Date: Sun, 05 Feb 2006 20:20:12 −0600
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From: Julilly Kohler
Subject: A lovely editorial from Indian newspaper “The Express”
Sunday, February 05, 2006
Pitfalls of imitating the American Dream
Does good literature teach us anything about what constitutes good economics? Prevailing punditry on economic reforms says no. What have novelists, playwrights and poets got to do with economic growth? Leave that to businessmen, economists, financial engineers and management gurus. That’s the consensus which even the political class is veering round to.
As the BSE sensex stands all set to cross 10,000 this week, a minuscule minority of the super-rich are going to get richer. However, with all the attendant trumpeting by the media, that’s enough to cause millions of additional middle-class Indians to become converts to the paradigm of stockmarket-driven prosperity. At a jolly time like this, who wants to hear voices of scepticism and disillusionment from the world of literature? Don’t you know about those rags-to-riches business families whose wealth is now several thousand crores, and rising? That’s what constitutes, according to the dominant philosophy of wealth-creation, the Great Indian Dream, the 21st-century version of the Great American Dream of the last century.
A play I read in my college years during the radical Seventies, and re-read recently, makes me disbelieve this paradigm. This week marks the first death anniversary (February 10) of Arthur Miller, the renowned American playwright who wrote Death of a Salesman. Those familiar with theatre know that it is one of the finest plays of the 20th century. Written in 1949, and enacted and adapted in theatres all over the world since then, it questioned the very dream that we now see being hard-sold by our salesmen of unbridled capitalism more than 50 years later. It is a powerful portrayal of an ordinary salesman who buys into the Great American Dream and spends all his working life in fervent pursuit of wealth, success and status.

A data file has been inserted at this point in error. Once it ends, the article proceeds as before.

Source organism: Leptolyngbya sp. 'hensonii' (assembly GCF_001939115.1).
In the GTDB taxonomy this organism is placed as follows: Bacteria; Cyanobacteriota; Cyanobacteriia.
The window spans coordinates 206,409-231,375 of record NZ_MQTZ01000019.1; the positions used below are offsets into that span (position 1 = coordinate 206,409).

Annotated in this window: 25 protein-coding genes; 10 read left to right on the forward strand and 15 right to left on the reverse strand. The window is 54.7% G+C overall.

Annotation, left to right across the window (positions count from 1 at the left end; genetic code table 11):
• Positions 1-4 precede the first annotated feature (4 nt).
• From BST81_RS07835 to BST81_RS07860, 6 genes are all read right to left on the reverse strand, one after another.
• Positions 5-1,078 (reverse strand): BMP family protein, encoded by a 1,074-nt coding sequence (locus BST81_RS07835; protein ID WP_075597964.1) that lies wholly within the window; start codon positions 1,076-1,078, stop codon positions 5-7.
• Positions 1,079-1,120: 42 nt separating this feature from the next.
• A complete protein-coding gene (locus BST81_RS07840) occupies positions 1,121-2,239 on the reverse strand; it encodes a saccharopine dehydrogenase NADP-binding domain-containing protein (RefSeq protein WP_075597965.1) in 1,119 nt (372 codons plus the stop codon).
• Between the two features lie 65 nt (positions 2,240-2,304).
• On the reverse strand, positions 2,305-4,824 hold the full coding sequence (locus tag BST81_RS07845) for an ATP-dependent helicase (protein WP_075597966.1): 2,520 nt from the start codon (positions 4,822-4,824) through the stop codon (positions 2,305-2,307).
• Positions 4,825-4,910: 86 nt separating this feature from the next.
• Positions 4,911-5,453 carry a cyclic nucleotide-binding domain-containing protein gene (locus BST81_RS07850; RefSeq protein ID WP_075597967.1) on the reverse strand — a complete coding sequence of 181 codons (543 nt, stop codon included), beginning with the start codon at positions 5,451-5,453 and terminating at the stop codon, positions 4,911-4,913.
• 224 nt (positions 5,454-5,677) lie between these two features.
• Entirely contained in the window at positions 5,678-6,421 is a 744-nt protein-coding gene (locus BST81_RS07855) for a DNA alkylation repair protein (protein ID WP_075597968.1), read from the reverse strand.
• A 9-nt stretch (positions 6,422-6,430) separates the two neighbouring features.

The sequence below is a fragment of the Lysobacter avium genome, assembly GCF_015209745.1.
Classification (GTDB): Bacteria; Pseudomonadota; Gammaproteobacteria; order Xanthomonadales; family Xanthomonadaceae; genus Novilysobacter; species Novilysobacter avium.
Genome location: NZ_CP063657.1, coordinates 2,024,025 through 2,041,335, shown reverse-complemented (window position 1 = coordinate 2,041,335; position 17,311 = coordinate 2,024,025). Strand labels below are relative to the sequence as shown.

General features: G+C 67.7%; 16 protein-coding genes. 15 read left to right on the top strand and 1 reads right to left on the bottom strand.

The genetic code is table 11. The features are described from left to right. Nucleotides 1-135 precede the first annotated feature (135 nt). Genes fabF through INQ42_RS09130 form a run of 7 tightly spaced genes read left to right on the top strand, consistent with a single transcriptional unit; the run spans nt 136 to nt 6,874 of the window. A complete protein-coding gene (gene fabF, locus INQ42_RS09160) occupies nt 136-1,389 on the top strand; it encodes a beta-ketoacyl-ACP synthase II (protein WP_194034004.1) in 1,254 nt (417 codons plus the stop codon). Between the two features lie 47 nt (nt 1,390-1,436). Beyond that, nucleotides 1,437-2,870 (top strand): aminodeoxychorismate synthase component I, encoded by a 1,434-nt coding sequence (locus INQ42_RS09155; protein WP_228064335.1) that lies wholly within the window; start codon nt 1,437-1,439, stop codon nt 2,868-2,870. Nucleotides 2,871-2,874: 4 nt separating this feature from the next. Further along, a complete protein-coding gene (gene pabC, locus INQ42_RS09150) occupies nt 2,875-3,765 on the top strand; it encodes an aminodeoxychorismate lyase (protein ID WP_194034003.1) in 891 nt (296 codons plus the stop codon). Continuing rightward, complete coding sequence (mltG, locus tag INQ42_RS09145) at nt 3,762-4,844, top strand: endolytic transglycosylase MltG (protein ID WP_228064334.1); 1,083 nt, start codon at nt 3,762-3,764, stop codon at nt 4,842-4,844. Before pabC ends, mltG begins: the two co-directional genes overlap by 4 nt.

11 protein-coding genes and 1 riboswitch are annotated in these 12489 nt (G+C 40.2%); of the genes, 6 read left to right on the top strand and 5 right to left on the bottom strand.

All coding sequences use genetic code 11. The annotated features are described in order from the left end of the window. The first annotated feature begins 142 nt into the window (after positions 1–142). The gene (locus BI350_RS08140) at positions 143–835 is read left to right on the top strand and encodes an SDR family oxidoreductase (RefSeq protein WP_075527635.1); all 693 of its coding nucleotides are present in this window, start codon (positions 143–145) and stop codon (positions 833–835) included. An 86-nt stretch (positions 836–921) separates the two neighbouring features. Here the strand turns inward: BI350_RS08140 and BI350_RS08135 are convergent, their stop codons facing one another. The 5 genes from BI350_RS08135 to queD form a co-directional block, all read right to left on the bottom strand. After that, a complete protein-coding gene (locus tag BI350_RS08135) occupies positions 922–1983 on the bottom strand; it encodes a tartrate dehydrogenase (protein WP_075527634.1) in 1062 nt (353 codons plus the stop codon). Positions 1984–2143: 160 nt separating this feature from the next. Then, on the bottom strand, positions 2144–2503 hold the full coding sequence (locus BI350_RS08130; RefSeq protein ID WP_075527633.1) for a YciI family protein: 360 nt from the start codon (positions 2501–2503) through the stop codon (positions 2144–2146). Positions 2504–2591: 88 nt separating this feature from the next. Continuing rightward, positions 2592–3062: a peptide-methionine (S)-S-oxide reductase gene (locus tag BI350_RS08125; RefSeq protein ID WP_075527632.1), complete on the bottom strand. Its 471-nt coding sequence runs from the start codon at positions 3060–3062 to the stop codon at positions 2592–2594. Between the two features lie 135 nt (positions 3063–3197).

A good-hearted and honest middle-class American at a time when being a member of the middle-class meant being pride of the nation and not an increasingly insecure nobody as is the case now in the US, Willy Loman believes in the myth that any American can become rich by working hard. He is also led to believe that, apart from hard work and honesty, success in life depends critically on status, popularity and personal attractiveness. But the more he chases these false values of capitalism, the more he feels that he is just not making it. Life teaches him that capitalism creates dreams for all, but fulfills them only for a few. He chooses not to become one of those ‘‘successful’’ few by becoming dishonest in his dealings. However, as age catches up on him, his own son begins to consider him a failure in life. Soon, he too starts to think likewise. Slowly, his sense of self-worth fades and he dissipates to his hopeless death.